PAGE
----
His Kingdom first. People all over the world have a very familiar and similar reality. Each of us rise each day and face our individual circumstance, which, with little variation, is full of griefs and struggles and some comforts. How perfectly ordinary we are when we look for a path of peace, even if it means side stepping and avoiding the troubles of others. Even if it means being silent when our voice might make a difference for someone else. After all, is life not full enough of our own sorrows? Must we court trouble and seek entanglements that would only make it worse for us? It is precisely these truths that leave the world a place where justice is rare, compassion is thread bare and truth is merely a casualty of each new day. Yet for those who believe, this must not be so. When we trust Jesus, when we accept his sacrifice, we lay our live at the foot of the cross and we whisper in prayer ‘thy will be done’. The moment our concern shifts to his kingdom, the father of all compassion turns our attention away from ultimate glory to things more mundane: the aching souls around us. Yes, the neglect and ferocity of the human struggle we all share has left the world a hurting place where the masses cry out for relief. To know the kingdom is to be the kingdom We who believe must turn our hearts to the will of God alone and trust our struggle to him. JB Phillips was a terrific bible translator, one of the driving forces of the ‘Living Bible’ translation, he had a marvelous version of the epistle of James. James was the brother of Jesus, and he only began to follow Jesus as Lord after the resurrection, when Jesus went to him. Certainly James knew Jesus died as a criminal, and perhaps even stood off in the distance during the final moments of his brothers life. He must of walked away sad and disgusted. He probably thought ‘Jesus should have listened to my warnings’, or perhaps not. Yet, he certainly did not believe Jesus was God’s own son on the day that his brother died on that cross. Yet, after Jesus arose, after Jesus showed himself to the disciples and set his ministry in motion, Jesus turned his attention to his own family and he went to James. Can you imagine how radical that moment must have been in the life of James the brother of Jesus? Is it any wonder then that James, above all men had a distinctive view on facing human trials even as all of humanity stands on the threshold of eternity where Jesus will reign forever? Read the Phillips translation of James 1:2-3 with all of this in mind:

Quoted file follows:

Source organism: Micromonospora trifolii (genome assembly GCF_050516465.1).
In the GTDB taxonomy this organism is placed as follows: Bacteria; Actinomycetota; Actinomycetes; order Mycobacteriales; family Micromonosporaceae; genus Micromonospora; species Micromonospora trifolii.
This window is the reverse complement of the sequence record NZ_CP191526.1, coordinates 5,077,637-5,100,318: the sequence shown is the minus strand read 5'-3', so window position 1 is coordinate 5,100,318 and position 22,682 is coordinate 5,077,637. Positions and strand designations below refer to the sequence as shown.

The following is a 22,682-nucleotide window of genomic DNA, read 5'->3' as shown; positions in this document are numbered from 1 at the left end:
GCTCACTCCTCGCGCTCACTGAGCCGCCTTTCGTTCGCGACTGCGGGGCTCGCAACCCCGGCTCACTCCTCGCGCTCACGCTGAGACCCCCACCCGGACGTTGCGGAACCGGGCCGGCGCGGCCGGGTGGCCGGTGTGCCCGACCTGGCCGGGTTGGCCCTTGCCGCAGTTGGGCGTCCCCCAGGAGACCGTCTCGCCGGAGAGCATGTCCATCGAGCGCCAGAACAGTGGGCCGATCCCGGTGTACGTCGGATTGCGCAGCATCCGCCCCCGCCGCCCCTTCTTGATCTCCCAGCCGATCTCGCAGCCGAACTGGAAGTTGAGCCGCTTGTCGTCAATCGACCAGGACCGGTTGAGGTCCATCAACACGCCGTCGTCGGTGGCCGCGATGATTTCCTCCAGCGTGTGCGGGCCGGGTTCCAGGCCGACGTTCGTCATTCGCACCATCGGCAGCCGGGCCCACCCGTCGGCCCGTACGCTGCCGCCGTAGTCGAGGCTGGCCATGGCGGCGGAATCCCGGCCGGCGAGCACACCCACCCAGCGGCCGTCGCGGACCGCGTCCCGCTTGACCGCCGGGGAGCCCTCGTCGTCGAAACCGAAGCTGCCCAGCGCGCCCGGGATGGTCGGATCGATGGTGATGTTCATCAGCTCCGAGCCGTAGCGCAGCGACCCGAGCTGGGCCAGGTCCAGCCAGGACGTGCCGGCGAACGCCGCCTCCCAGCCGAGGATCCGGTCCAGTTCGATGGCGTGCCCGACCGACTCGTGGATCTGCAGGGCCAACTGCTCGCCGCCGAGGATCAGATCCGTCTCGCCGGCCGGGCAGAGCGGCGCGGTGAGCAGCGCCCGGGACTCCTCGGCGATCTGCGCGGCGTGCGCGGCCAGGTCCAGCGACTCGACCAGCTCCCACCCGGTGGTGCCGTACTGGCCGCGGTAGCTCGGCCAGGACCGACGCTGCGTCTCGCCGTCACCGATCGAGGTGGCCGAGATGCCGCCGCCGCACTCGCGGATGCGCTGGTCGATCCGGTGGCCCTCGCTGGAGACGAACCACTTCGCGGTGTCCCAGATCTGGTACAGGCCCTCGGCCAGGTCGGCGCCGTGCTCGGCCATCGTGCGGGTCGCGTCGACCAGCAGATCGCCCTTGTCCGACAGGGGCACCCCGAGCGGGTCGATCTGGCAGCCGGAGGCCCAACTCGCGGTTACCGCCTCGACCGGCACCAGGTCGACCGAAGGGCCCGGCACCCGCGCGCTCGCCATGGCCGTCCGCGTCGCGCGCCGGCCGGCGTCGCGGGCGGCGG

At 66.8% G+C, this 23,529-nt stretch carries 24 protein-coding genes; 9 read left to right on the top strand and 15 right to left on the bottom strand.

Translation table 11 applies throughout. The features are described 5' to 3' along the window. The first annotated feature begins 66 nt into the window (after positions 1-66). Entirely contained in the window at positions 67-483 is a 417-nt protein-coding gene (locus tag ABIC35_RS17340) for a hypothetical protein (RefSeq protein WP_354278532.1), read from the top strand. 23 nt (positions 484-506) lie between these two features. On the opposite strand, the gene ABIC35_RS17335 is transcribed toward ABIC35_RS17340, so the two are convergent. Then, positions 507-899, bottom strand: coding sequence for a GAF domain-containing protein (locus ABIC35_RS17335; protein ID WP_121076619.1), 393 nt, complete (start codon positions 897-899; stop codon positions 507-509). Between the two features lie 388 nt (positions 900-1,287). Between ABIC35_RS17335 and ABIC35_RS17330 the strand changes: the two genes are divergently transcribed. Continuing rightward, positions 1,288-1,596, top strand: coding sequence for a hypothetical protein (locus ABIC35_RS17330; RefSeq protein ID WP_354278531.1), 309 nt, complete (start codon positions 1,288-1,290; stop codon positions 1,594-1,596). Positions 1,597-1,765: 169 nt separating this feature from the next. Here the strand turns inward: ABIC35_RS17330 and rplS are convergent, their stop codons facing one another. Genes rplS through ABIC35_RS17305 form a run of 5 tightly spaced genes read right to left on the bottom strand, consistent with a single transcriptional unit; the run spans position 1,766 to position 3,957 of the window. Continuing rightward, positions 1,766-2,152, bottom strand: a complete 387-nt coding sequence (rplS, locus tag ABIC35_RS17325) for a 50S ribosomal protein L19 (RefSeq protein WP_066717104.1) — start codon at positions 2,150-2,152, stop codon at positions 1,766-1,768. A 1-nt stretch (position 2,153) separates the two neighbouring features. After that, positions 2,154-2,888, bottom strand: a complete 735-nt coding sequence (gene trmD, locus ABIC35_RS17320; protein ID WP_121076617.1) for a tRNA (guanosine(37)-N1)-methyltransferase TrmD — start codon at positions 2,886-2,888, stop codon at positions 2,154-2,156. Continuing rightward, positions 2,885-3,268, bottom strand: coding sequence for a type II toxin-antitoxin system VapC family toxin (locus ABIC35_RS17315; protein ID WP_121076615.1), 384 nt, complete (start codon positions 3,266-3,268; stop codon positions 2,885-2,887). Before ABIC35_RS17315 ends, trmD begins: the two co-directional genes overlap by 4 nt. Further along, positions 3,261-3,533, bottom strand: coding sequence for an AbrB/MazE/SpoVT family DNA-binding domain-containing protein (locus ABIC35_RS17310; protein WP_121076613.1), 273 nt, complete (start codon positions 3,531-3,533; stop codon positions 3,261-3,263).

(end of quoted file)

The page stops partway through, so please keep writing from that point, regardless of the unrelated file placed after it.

"When all kinds of trials and temptations crowd into your lives my brothers, don’t resent them as intruders, but welcome them as friends! Realise that they come to test your faith and to produce in you the quality of endurance. But let the process go on until that endurance is fully developed, and you will find you have become men of mature character with the right sort of independence. And if, in the process, any of you does not know how to meet any particular problem he has only to ask God—who gives generously to all men without making them feel foolish or guilty—and he may be quite sure that the necessary wisdom will be given him. But he must ask in sincere faith without secret doubts as to whether he really wants God’s help or not. The man who trusts God, but with inward reservations, is like a wave of the sea, carried forward by the wind one moment and driven back the next. That sort of man cannot hope to receive anything from God, and the life of a man of divided loyalty will reveal instability at every turn."

Is it not plain? We must focus on the Kingdom.

To know the kingdom we must be the Kingdom. So today, when you pray that God’s will be done, let your heart be single minded, knowing God cares for each of us in our troubles and perhaps today your personal answer from God is for you to be the kingdom to someone who desperately needs the touch of God. Seek first the kingdom and be salt and light during the journey here below.

What do you think?